(No doubt, the main author of this Lessons Learned report was Colonel Nguyen Van Hieu, the II Corps Chief of Staff, who had planned this operation)

Road-Clearing Operation

In Southeast Asia, Vietnam is the only country where the annual rainy season occurs at different times in different parts of the country. Whereas pronounced precipitation covers the Mekong River Delta and the Central Highlands from May to October, the bad weather period in the coastal provinces only begins in late September.

The weather diversity has an important effect on military operations. In the coastal zone, intensive rainfall in winter and spring usually causes devastating floods and creates difficulties for friendly activities. On the other hand, the wet and cloudy summer and autumn in the Highlands offer real tactical advantages to the Viet Cong because friendly forces, especially army and air force aviation, are severely limited in their movement and operations.

The Viet Cong regarded the 1965 rainy season not simply as a chance to gain the initiative, but as the opportunity to bring a decisive turn to their aggression. Under the cover of rain, fog, and the jungle canopy, and with massive infiltration from North Vietnam, they believed they could establish a "liberated zone" within South Vietnam to serve both political and morale purposes as a similar move did so successfully at Dien Bien Phu 11 years earlier.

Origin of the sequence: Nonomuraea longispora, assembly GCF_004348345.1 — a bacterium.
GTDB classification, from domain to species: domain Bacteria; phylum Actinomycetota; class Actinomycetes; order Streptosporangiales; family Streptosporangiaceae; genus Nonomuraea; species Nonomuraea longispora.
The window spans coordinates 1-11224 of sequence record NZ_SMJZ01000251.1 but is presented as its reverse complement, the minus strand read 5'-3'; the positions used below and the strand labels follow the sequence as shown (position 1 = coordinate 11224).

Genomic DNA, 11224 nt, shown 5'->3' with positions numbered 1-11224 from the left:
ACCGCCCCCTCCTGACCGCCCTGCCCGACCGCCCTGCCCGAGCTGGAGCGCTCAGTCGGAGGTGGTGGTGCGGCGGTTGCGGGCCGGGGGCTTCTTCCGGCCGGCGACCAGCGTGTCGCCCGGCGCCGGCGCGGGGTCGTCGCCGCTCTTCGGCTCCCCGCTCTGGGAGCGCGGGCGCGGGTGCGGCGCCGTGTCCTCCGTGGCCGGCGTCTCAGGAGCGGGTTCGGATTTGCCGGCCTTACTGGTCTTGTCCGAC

The Highlands were their objective and coordinated activities were conducted to put the whole area under their control and into an economic asphyxia.

To a certain extent, the Viet Cong were successful in cutting off access to the Highlands. The situation reached a crisis when the main supply routes to this area - Highways 14, 19, and 21 - were interdicted by systematic destruction of bridges, frequent ambushes, and intense guerrilla activity (Figure 1).

During June 1965 along Highway 19 (about 180 kilometers long), the population living in resettlement centers and "new life hamlets" were forced to leave their homesteads and evacuate to the district towns of Binh Khe and An Khe.

Life in the chief town of Pleiku itself was no better. While the price of food and commodities rose steadily, in some cases more than doubling in six months, intense Viet Cong activities took place in the vicinity. The town of Le Thanh, 40 kilometers west of Pleiku, was attacked on 1 June, and a few days later the party of the chief of the province was ambushed.

Evacuation and Panic